While it may be hard to kick your shopping habit once and for all, it's important to think about what your dollar translates into in the long-run and make more informed choices rather than purely selfish ones. 

Just remember, everything- even the cheapest of dresses- has a cost. You just might not be seeing it.  



Twenty is a strange age. It's an age where you're no longer a teenager, and not quite yet an adult. There isn't a word for that, but I guess turning twenty means I can officially consider myself a "twenty-something" and be the subject of the unsolicited advice that lifestyle magazines just love to throw at us.

And according to such magazines and websites, all of us twenty-somethings are lost. We're trying to find our way in life, and doing it all so much slower than the generation before us. We need life-hacks, 5-year-plans, and tips on how to "survive."

But why are we an age-group that is portrayed as so bumbling, confused, and inexperienced? Why can't we be trusted to navigate the big, scary "adult" world on our own, without being dismissed as not knowing anything?

I feel like I'm supposed to feel scared terrified as I now enter my twenties. The real world is coming, and maybe I'm not ready.

But I think what these (usually well-intentioned) advice pieces fail to realize is that the scary thing about your twenties is not that we don't have any life skills (spoiler alert: we do), but that we're not given any time to transition between these stages of life. We're either too dumb to know how to hack life, or we are perfectly capable full-grown adults.  

But the truth is, us twenty-somethings have everything going for us- except, maybe, an astronomic amount of student debt that our parents generation didn't have to deal with.

There isn't anything wrong with admitting that you need help in life, but we also need to stop categorizing ourselves as a generation that needs help in every facet of life. I mean, come on, we can all learn to cook and stop relying on Seamless for every meal. We can do the laundry once a week without even considering buying new underwear to put it off for a few more days. We can interview for a job and nail it because we prepared well and put on a killer (yet appropriate) outfit.

Today, I'm twenty. And I have ten more years of putting up with the likes of Cosmo and Buzzfeed trying to tell me that I'm struggling at life and need their help to do basic tasks. I have a lot of learning to do (and I mean a lot), but I know that I can handle life, bar a few missteps along the way.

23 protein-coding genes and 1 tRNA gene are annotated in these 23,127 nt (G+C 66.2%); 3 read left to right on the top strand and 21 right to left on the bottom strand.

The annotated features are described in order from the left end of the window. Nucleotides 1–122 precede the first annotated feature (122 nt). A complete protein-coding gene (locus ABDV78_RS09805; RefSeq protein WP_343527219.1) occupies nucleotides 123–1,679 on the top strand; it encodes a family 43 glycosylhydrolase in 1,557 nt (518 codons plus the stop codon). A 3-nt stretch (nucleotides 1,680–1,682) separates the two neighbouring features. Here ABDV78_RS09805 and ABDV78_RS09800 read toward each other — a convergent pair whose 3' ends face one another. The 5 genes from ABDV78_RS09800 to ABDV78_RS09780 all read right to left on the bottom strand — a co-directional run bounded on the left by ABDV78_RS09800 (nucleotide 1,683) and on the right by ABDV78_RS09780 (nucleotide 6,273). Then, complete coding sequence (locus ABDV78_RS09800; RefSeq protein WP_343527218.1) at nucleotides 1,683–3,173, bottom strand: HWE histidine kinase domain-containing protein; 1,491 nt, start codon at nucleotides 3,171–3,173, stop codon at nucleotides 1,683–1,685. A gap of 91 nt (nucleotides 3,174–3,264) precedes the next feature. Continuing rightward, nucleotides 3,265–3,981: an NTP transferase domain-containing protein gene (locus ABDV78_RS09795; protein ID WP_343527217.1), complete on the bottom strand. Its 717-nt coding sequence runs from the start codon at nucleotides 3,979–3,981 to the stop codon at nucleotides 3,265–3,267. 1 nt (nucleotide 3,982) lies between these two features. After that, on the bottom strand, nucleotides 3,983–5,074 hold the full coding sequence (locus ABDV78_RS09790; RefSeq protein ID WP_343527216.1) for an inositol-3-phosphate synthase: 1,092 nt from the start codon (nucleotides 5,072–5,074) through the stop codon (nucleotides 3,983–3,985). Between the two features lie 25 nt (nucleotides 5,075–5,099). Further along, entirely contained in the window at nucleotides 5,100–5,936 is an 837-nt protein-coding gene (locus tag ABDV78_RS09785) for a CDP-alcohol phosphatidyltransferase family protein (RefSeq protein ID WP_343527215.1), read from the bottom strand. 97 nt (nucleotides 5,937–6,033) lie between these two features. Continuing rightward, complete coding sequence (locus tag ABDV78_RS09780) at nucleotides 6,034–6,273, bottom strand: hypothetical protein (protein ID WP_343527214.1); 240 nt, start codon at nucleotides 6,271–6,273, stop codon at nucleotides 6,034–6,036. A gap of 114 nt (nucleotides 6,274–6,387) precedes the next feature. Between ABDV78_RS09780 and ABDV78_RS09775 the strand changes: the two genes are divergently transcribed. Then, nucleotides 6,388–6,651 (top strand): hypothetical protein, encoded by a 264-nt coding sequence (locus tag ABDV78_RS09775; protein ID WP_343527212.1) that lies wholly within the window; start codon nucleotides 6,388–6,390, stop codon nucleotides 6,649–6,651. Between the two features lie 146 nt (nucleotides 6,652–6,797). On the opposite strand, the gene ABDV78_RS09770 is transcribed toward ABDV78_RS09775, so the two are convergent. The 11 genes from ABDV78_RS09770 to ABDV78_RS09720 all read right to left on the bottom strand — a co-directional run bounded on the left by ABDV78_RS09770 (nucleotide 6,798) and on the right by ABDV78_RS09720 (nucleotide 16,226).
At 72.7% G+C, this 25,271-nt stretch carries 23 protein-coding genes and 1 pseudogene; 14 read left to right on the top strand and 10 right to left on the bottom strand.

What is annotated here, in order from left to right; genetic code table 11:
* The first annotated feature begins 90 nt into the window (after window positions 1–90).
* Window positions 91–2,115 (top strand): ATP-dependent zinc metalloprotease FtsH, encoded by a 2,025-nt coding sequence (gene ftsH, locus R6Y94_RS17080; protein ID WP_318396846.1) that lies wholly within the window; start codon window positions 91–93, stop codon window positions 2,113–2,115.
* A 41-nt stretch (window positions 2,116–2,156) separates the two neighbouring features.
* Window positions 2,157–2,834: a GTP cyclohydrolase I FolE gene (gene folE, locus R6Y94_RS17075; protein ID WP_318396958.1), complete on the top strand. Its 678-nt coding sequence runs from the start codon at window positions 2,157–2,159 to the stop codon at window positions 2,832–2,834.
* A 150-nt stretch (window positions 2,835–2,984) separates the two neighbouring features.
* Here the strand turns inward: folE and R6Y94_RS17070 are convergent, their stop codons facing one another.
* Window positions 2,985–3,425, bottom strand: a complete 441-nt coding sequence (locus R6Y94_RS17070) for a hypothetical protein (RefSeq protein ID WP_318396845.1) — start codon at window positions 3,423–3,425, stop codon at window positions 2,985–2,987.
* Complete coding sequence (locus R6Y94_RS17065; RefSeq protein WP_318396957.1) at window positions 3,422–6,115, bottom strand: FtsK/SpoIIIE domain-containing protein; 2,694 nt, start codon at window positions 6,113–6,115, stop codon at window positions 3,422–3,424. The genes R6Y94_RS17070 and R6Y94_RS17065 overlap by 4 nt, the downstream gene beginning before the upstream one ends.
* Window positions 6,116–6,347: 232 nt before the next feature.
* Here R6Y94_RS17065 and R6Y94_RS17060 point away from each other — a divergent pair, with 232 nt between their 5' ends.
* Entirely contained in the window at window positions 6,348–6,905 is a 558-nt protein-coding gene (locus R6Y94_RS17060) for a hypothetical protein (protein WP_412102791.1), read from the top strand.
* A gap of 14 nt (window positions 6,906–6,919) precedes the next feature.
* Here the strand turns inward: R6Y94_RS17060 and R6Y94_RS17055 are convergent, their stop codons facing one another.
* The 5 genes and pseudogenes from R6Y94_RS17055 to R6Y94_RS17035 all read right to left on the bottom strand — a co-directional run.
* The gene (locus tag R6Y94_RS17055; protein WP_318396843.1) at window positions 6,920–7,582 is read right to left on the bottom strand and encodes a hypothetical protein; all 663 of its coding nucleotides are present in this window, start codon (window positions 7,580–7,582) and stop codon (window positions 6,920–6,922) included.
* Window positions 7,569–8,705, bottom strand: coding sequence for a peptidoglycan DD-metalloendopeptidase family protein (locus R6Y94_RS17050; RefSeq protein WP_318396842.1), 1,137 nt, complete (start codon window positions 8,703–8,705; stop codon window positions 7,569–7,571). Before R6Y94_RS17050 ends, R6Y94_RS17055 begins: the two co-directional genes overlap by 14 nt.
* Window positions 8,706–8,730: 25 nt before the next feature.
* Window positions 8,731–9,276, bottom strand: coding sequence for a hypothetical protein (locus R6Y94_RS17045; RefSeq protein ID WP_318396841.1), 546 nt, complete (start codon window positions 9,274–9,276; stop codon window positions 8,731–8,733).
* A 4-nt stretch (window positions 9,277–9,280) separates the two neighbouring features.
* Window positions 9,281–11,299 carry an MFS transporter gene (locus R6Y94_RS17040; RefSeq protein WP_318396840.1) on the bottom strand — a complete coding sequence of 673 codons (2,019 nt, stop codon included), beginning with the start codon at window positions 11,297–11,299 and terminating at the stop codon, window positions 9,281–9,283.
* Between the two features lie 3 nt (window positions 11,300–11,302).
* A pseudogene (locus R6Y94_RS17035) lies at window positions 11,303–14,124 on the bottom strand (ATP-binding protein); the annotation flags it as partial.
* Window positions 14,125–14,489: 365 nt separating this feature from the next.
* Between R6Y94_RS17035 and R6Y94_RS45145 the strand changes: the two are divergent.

So I'm not afraid to be a twenty-something. In fact, I'm excited to be the kind of twenty-something who's killing it at life.

At least, most of the time.




You're Never Too Old for the Circus: A Night at Cirque du Soleil's "Kurios."

Forget what you know about the circus; Cirque de Soleil is in town.

The days of elephants, clowns, and tightrope walkers are long gone. Theatrical performances like Cirque de Soleil's Kurios: Cabinet of Curiosities will make you rethink what it means to enjoy the circus.

You don't have to be a kid anymore to justify a day (or night) at the circus. As I approach my twenties (yikes) I realize that circuses aren't on the radar of most twenty-somethings as a viable evening activity. But the pure spectacle and sophisticated sensuality of Kurios makes this show adult-friendly as much as it is kid-appropriate.

Upon entering the big top at Suffolk Down's in East Boston you'll be greeted with a friendly ,yet eccentric, set of characters who interact with the audience, giving you a taste of the unique show to come. Marvel at the fantastic sets- a collection of unexpected objects, from futuristic mechanical structures to vintage gramophones- before you delve into a world of distorted reality.

It isn't often that we get a chance to put our phones on silent and truly take-in the sights of what's going on around us. But with Kurios, I found myself immersed in a visual feast that couldn't be matched by anything I could find on a screen.

At approximately 11:11, the production began to rousing applause, at the request of the personable man who would end up being the show's comic-relief. The audience is transported to the 19th century, as a locomotive pulls into the station at the center of the stage, introducing a peculiar crowd of energetic passengers who don't cease to entertain with their acrobatics and choreography.

What struck me the most about this show from the beginning, however, was its live musicians. With a crooning vocalist carrying along each and every act, the instrumental background was impressive enough on its own.

Image credit: Cirque du Soleil